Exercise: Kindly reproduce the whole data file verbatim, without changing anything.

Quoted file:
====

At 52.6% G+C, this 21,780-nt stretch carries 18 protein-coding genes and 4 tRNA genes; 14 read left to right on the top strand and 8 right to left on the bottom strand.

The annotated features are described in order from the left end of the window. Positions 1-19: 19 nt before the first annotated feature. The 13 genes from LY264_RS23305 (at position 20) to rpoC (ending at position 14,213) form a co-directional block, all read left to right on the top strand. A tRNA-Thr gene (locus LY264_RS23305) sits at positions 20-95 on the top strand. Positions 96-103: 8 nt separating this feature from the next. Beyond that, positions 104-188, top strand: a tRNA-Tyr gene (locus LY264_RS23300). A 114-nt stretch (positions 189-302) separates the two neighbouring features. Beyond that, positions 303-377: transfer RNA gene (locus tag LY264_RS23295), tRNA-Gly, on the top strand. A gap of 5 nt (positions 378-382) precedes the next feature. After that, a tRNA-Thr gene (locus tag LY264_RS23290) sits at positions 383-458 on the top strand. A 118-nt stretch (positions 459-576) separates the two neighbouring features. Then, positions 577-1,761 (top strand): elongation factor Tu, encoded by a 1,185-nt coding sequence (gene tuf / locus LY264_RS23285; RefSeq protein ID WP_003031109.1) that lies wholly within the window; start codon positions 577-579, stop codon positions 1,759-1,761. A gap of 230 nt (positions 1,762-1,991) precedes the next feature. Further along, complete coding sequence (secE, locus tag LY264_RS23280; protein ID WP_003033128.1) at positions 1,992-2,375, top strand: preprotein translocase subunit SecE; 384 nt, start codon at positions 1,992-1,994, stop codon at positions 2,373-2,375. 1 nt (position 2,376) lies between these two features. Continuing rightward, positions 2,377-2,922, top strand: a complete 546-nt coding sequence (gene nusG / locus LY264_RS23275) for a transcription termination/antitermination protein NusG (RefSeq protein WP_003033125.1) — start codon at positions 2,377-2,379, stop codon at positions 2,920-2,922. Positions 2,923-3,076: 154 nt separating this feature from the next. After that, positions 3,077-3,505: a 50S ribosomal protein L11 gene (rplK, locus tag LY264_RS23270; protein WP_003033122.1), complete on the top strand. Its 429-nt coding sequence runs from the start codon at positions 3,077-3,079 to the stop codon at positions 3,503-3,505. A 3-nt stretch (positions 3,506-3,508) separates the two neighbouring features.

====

At 52.6% G+C, this 21,780-nt stretch carries 18 protein-coding genes and 4 tRNA genes; 14 read left to right on the top strand and 8 right to left on the bottom strand.

The annotated features are described in order from the left end of the window. Positions 1-19: 19 nt before the first annotated feature. The 13 genes from LY264_RS23305 (at position 20) to rpoC (ending at position 14,213) form a co-directional block, all read left to right on the top strand. A tRNA-Thr gene (locus LY264_RS23305) sits at positions 20-95 on the top strand. Positions 96-103: 8 nt separating this feature from the next. Beyond that, positions 104-188, top strand: a tRNA-Tyr gene (locus LY264_RS23300). A 114-nt stretch (positions 189-302) separates the two neighbouring features. Beyond that, positions 303-377: transfer RNA gene (locus tag LY264_RS23295), tRNA-Gly, on the top strand. A gap of 5 nt (positions 378-382) precedes the next feature. After that, a tRNA-Thr gene (locus tag LY264_RS23290) sits at positions 383-458 on the top strand. A 118-nt stretch (positions 459-576) separates the two neighbouring features. Then, positions 577-1,761 (top strand): elongation factor Tu, encoded by a 1,185-nt coding sequence (gene tuf / locus LY264_RS23285; RefSeq protein ID WP_003031109.1) that lies wholly within the window; start codon positions 577-579, stop codon positions 1,759-1,761. A gap of 230 nt (positions 1,762-1,991) precedes the next feature. Further along, complete coding sequence (secE, locus tag LY264_RS23280; protein ID WP_003033128.1) at positions 1,992-2,375, top strand: preprotein translocase subunit SecE; 384 nt, start codon at positions 1,992-1,994, stop codon at positions 2,373-2,375. 1 nt (position 2,376) lies between these two features. Continuing rightward, positions 2,377-2,922, top strand: a complete 546-nt coding sequence (gene nusG / locus LY264_RS23275) for a transcription termination/antitermination protein NusG (RefSeq protein WP_003033125.1) — start codon at positions 2,377-2,379, stop codon at positions 2,920-2,922. Positions 2,923-3,076: 154 nt separating this feature from the next. After that, positions 3,077-3,505: a 50S ribosomal protein L11 gene (rplK, locus tag LY264_RS23270; protein WP_003033122.1), complete on the top strand. Its 429-nt coding sequence runs from the start codon at positions 3,077-3,079 to the stop codon at positions 3,503-3,505. A 3-nt stretch (positions 3,506-3,508) separates the two neighbouring features.